Homer Johnson '51
July 2, 2020 4:18 PM
updated: July 2, 2020 4:24 PM
Homer H. Johnson
January 16, 1928 - April 4, 2019
Homer Hudson "Cotton" Johnson (91) went to be with the Lord April 4, 2019.
Cotton was born January 16, 1928 in Iredell, Texas to the late, James Henry Johnson Jr. and Mary Elizabeth Tanksley Johnson. Cotton played Texas football and played the piccolo in the marching band during half time. After high school, Cotton enlisted in the
army for two years where he was stationed in Japan.
Upon discharge, he attended Texas A&M University where he majored in Geophysics. As a senior in the Aggie Corps of Cadets, he was the Commander of Air Force Squadron 7 of over 100 freshmen. A Class of 1951 graduate, in June of 1951 he was commissioned Second
Lieutenant, United States Air Force and attended flight school.
Their true love story started as a blind date on Labor Day weekend 1952, on Daytona Beach when Cotton was getting his jet upgraded to the F-86 Jet Fighter. Jane was a five foot, blue eyed, blonde and he was smitten immediately. Both were good dancers and enjoyed
the beach. They wrote each other for two months and then married four days after he proposed in Nashville, Tennessee on October 30, 1952. The inscription in the small white Bible he gave her says it all, "Janie, my love forever. Cotton".
After five months of marriage, Cotton was assigned overseas in Japan to fly the F-86 in the Korean War. While he served overseas their son, Dale, was born. After returning to the United States and honorably discharged as a First Lieutenant, Jane and Cotton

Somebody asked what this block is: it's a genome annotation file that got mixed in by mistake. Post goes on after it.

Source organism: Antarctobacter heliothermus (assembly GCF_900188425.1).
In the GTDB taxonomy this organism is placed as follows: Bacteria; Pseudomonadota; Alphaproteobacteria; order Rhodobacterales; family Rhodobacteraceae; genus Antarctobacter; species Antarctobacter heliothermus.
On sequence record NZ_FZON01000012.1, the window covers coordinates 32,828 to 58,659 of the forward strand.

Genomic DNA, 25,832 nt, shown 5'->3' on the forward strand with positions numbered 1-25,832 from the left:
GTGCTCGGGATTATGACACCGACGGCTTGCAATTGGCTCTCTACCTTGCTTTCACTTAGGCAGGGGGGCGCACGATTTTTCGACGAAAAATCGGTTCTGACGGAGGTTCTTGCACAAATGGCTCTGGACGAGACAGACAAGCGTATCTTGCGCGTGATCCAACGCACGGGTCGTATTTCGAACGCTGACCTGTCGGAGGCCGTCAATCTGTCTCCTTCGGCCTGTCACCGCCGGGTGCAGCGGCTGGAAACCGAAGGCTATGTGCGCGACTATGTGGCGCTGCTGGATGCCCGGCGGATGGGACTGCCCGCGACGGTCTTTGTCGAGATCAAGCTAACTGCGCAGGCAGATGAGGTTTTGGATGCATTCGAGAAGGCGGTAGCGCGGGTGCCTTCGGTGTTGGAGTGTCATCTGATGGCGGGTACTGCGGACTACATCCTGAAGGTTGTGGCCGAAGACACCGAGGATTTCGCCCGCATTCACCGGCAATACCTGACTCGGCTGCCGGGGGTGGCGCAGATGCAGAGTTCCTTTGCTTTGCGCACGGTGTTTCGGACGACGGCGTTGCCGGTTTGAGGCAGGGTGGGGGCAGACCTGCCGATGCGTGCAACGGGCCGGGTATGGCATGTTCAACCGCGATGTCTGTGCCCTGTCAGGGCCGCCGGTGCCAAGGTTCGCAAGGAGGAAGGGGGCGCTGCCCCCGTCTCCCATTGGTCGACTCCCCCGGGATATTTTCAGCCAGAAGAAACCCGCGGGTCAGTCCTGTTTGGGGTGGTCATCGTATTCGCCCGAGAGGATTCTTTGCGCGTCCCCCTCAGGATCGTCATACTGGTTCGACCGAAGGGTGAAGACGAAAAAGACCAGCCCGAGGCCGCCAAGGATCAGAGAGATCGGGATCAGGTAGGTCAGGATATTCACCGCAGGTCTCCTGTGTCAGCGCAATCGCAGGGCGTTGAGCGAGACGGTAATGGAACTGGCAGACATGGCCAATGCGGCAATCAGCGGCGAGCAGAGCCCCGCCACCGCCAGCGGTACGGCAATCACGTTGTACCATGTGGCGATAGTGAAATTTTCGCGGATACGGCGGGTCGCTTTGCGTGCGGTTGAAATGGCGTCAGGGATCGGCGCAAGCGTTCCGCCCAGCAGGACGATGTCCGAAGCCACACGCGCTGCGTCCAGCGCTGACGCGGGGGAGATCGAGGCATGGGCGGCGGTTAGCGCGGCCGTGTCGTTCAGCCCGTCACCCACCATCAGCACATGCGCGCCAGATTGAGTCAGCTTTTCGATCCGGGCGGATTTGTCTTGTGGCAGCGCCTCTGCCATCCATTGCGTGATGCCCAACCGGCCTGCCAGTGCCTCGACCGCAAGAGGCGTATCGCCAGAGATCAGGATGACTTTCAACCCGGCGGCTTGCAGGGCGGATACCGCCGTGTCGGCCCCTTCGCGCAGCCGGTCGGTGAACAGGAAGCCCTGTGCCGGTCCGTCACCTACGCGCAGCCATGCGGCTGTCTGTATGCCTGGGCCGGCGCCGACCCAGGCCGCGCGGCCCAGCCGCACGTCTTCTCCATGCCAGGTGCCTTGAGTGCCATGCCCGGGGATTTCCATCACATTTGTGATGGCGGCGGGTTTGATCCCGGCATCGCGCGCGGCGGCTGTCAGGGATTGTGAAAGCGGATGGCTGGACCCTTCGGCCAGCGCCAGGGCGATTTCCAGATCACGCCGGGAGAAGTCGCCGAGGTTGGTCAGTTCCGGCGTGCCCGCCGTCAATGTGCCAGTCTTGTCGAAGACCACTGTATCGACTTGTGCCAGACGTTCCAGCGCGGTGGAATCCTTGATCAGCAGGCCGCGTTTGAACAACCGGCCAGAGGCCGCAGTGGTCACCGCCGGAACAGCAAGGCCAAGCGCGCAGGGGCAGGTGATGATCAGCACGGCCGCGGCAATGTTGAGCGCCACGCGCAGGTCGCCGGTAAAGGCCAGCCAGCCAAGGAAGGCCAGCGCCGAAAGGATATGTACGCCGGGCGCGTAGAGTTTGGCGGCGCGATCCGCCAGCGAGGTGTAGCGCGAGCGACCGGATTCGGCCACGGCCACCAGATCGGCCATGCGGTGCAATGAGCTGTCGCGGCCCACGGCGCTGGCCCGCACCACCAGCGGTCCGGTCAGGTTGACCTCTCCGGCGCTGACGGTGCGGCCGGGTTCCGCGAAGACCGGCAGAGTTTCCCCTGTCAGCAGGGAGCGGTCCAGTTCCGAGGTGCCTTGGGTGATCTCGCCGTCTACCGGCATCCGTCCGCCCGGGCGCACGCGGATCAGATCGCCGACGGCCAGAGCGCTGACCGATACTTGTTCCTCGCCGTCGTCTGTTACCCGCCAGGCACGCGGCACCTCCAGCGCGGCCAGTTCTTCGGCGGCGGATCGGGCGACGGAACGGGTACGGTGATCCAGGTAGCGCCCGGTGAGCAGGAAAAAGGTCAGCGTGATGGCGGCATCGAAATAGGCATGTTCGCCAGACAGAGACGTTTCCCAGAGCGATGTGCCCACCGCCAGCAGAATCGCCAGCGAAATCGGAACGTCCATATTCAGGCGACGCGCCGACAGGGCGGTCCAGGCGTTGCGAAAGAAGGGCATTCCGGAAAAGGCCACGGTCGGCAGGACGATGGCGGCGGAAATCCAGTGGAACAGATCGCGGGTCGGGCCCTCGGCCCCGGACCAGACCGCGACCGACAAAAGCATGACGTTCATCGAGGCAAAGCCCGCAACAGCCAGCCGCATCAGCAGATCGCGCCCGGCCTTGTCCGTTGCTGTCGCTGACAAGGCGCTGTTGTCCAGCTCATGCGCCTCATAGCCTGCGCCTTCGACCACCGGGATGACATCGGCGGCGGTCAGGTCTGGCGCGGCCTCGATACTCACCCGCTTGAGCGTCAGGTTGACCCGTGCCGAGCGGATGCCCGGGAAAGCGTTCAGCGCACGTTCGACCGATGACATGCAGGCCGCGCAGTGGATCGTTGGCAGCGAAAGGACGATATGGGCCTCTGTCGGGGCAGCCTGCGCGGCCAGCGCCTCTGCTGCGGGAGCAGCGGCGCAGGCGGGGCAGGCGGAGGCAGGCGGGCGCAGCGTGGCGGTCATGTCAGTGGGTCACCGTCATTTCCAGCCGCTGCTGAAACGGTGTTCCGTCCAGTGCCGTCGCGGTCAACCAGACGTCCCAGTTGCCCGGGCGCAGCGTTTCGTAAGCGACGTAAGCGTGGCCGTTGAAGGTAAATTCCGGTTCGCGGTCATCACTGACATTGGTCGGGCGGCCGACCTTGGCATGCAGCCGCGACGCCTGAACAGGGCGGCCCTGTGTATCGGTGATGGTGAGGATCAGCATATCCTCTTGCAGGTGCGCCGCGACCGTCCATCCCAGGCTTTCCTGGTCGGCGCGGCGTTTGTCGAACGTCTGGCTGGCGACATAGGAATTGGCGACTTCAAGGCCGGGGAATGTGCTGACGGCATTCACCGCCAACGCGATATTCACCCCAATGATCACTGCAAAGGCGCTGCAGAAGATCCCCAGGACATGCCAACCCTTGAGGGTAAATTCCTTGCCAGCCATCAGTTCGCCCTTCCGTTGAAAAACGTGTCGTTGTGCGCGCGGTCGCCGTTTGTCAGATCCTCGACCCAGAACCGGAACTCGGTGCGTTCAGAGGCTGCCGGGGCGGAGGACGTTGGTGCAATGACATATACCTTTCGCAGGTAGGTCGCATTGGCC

moved to Fort Worth in 1955, where their daughter was born. Cotton started work as an engineer at General Dynamics. He worked on the B-58, F-111 but his favorite work was on flight test of the F-16.
Both Cotton and Jane were members of Benbrook United Methodist Church and choir since 1955. They loved the choir and their Sunday school class. Cotton even served as an interim choir director and both were active on various committees at the church in their
younger years. Jane served in Women's leadership and hosted or made meals for every wedding, shower, illness, surgery, or funeral for her church family. They had a deep faith in Jesus Christ as their Savior, understanding that "you don't work your way to heaven.
You are saved by grace" Ephesians 2:8. Cotton's favorite verse was Romans 8:28 and sincerely believed "God causes all things to work together for good, to those who love God, to those who are called according to his purpose."
Hunting and fishing became a family affair with weekends at the lease in Palo Pinto. Together they enjoyed gardening and flower gardens, expanded to vegetable gardens where grandchildren learned to love vegetables.
They camped all over the United States as a family, out of the back end of a station wagon. Later they traveled in style in their RV and stayed in Ruidoso for the summer and South Texas for the winter.
Their love of dancing grew into a love of square dancing in the seventies and for the next 40 years they danced with Circle 8 Square Dance Club and all over the South. After Cotton retired, Jane thought they needed another activity so they took up playing the
ukuleles and singing with the White Settlement Senior Center.
They not only loved their children and son-in-law, Max, they especially loved their grandchildren and made every soccer game, horse trial, gymnastics meet, dance competition, choir concert, school play or awards ceremony. Cotton taught them to run the tiller
in the garden and played monster with them. Their grandchildren were the highlight of their life and they spent many hours and evenings with them.
Survivors: Son, Dale Johnson; daughter, Janet and husband, Max Falls; grandchildren, Clay and wife, Heather Falls, Ashley and husband, Karl Richey, Haley Falls; great-grandchildren, Kendall Falls; sister of Cotton, Mary Barton; and many more nieces, nephews,
great-nieces and great-nephews.